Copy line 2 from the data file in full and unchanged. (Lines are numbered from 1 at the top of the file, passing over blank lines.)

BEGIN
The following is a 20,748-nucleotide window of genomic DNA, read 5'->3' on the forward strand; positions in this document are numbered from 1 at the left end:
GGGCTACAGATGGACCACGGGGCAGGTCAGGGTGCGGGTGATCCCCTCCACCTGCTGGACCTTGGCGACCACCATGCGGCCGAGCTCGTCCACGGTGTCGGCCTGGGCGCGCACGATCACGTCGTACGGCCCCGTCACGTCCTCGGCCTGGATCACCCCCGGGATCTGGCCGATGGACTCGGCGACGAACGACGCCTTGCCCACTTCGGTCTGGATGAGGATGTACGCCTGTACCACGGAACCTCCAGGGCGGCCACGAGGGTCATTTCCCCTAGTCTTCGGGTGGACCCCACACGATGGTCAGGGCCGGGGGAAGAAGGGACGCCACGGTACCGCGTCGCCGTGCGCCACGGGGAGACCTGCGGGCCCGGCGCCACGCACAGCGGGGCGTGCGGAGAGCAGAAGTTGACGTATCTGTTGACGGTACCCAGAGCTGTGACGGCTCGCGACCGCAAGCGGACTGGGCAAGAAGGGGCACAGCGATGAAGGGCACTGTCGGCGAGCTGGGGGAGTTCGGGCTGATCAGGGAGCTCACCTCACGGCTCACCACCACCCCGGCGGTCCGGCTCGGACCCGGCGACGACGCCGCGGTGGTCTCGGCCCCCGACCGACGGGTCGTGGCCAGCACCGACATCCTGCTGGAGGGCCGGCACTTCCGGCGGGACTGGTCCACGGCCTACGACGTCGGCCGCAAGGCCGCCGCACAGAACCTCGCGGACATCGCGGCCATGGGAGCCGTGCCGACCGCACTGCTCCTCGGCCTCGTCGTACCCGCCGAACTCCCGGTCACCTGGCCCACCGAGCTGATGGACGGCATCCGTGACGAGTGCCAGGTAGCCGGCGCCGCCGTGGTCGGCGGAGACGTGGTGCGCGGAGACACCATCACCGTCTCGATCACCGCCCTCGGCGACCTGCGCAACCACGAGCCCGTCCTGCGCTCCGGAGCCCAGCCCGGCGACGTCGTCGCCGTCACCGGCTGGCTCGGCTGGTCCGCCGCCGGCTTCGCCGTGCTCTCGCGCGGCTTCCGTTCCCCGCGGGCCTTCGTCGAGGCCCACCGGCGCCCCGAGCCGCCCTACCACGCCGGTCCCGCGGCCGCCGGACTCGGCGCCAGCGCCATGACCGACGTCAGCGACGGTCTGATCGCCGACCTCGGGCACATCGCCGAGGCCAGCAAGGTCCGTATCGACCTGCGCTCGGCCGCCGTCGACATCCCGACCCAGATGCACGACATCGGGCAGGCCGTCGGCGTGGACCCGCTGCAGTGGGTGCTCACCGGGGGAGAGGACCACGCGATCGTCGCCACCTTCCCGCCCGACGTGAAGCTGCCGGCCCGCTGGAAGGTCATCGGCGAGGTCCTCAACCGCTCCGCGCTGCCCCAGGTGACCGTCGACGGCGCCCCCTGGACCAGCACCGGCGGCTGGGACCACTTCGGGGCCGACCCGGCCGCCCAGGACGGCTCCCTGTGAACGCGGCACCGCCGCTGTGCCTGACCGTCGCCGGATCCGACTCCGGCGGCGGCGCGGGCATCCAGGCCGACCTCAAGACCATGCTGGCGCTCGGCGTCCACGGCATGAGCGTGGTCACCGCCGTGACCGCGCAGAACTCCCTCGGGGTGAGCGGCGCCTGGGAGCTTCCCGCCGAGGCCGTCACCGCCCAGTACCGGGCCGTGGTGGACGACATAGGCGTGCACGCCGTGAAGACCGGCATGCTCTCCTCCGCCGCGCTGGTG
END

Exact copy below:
GGGCTACAGATGGACCACGGGGCAGGTCAGGGTGCGGGTGATCCCCTCCACCTGCTGGACCTTGGCGACCACCATGCGGCCGAGCTCGTCCACGGTGTCGGCCTGGGCGCGCACGATCACGTCGTACGGCCCCGTCACGTCCTCGGCCTGGATCACCCCCGGGATCTGGCCGATGGACTCGGCGACGAACGACGCCTTGCCCACTTCGGTCTGGATGAGGATGTACGCCTGTACCACGGAACCTCCAGGGCGGCCACGAGGGTCATTTCCCCTAGTCTTCGGGTGGACCCCACACGATGGTCAGGGCCGGGGGAAGAAGGGACGCCACGGTACCGCGTCGCCGTGCGCCACGGGGAGACCTGCGGGCCCGGCGCCACGCACAGCGGGGCGTGCGGAGAGCAGAAGTTGACGTATCTGTTGACGGTACCCAGAGCTGTGACGGCTCGCGACCGCAAGCGGACTGGGCAAGAAGGGGCACAGCGATGAAGGGCACTGTCGGCGAGCTGGGGGAGTTCGGGCTGATCAGGGAGCTCACCTCACGGCTCACCACCACCCCGGCGGTCCGGCTCGGACCCGGCGACGACGCCGCGGTGGTCTCGGCCCCCGACCGACGGGTCGTGGCCAGCACCGACATCCTGCTGGAGGGCCGGCACTTCCGGCGGGACTGGTCCACGGCCTACGACGTCGGCCGCAAGGCCGCCGCACAGAACCTCGCGGACATCGCGGCCATGGGAGCCGTGCCGACCGCACTGCTCCTCGGCCTCGTCGTACCCGCCGAACTCCCGGTCACCTGGCCCACCGAGCTGATGGACGGCATCCGTGACGAGTGCCAGGTAGCCGGCGCCGCCGTGGTCGGCGGAGACGTGGTGCGCGGAGACACCATCACCGTCTCGATCACCGCCCTCGGCGACCTGCGCAACCACGAGCCCGTCCTGCGCTCCGGAGCCCAGCCCGGCGACGTCGTCGCCGTCACCGGCTGGCTCGGCTGGTCCGCCGCCGGCTTCGCCGTGCTCTCGCGCGGCTTCCGTTCCCCGCGGGCCTTCGTCGAGGCCCACCGGCGCCCCGAGCCGCCCTACCACGCCGGTCCCGCGGCCGCCGGACTCGGCGCCAGCGCCATGACCGACGTCAGCGACGGTCTGATCGCCGACCTCGGGCACATCGCCGAGGCCAGCAAGGTCCGTATCGACCTGCGCTCGGCCGCCGTCGACATCCCGACCCAGATGCACGACATCGGGCAGGCCGTCGGCGTGGACCCGCTGCAGTGGGTGCTCACCGGGGGAGAGGACCACGCGATCGTCGCCACCTTCCCGCCCGACGTGAAGCTGCCGGCCCGCTGGAAGGTCATCGGCGAGGTCCTCAACCGCTCCGCGCTGCCCCAGGTGACCGTCGACGGCGCCCCCTGGACCAGCACCGGCGGCTGGGACCACTTCGGGGCCGACCCGGCCGCCCAGGACGGCTCCCTGTGAACGCGGCACCGCCGCTGTGCCTGACCGTCGCCGGATCCGACTCCGGCGGCGGCGCGGGCATCCAGGCCGACCTCAAGACCATGCTGGCGCTCGGCGTCCACGGCATGAGCGTGGTCACCGCCGTGACCGCGCAGAACTCCCTCGGGGTGAGCGGCGCCTGGGAGCTTCCCGCCGAGGCCGTCACCGCCCAGTACCGGGCCGTGGTGGACGACATAGGCGTGCACGCCGTGAAGACCGGCATGCTCTCCTCCGCCGCGCTGGTG